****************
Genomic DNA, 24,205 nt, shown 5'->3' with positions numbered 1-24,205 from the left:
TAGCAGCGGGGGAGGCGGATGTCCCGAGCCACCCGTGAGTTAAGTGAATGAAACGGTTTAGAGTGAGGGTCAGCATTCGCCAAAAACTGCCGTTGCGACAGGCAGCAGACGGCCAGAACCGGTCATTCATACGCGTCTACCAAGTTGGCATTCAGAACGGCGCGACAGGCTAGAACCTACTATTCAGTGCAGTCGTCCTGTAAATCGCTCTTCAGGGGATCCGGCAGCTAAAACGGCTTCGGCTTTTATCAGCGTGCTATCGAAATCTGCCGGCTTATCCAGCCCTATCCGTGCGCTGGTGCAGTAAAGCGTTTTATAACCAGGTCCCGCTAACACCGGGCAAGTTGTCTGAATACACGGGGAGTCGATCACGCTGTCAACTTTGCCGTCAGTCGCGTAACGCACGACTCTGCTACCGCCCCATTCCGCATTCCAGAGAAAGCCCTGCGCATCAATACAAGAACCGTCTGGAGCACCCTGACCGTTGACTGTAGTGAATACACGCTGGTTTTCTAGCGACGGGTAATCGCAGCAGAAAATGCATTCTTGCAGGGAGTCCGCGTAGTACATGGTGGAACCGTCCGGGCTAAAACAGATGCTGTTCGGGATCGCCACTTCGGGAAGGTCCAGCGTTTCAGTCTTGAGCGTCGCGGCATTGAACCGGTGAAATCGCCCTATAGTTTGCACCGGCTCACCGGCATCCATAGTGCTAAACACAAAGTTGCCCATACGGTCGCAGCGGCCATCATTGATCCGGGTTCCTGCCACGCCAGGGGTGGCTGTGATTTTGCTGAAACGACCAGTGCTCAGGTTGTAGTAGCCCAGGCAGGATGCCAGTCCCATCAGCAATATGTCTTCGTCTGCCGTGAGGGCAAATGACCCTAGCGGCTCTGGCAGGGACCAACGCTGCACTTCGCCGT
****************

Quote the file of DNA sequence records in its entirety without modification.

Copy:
Genomic DNA, 24,205 nt, shown 5'->3' with positions numbered 1-24,205 from the left:
TAGCAGCGGGGGAGGCGGATGTCCCGAGCCACCCGTGAGTTAAGTGAATGAAACGGTTTAGAGTGAGGGTCAGCATTCGCCAAAAACTGCCGTTGCGACAGGCAGCAGACGGCCAGAACCGGTCATTCATACGCGTCTACCAAGTTGGCATTCAGAACGGCGCGACAGGCTAGAACCTACTATTCAGTGCAGTCGTCCTGTAAATCGCTCTTCAGGGGATCCGGCAGCTAAAACGGCTTCGGCTTTTATCAGCGTGCTATCGAAATCTGCCGGCTTATCCAGCCCTATCCGTGCGCTGGTGCAGTAAAGCGTTTTATAACCAGGTCCCGCTAACACCGGGCAAGTTGTCTGAATACACGGGGAGTCGATCACGCTGTCAACTTTGCCGTCAGTCGCGTAACGCACGACTCTGCTACCGCCCCATTCCGCATTCCAGAGAAAGCCCTGCGCATCAATACAAGAACCGTCTGGAGCACCCTGACCGTTGACTGTAGTGAATACACGCTGGTTTTCTAGCGACGGGTAATCGCAGCAGAAAATGCATTCTTGCAGGGAGTCCGCGTAGTACATGGTGGAACCGTCCGGGCTAAAACAGATGCTGTTCGGGATCGCCACTTCGGGAAGGTCCAGCGTTTCAGTCTTGAGCGTCGCGGCATTGAACCGGTGAAATCGCCCTATAGTTTGCACCGGCTCACCGGCATCCATAGTGCTAAACACAAAGTTGCCCATACGGTCGCAGCGGCCATCATTGATCCGGGTTCCTGCCACGCCAGGGGTGGCTGTGATTTTGCTGAAACGACCAGTGCTCAGGTTGTAGTAGCCCAGGCAGGATGCCAGTCCCATCAGCAATATGTCTTCGTCTGCCGTGAGGGCAAATGACCCTAGCGGCTCTGGCAGGGACCAACGCTGCACTTCGCCGT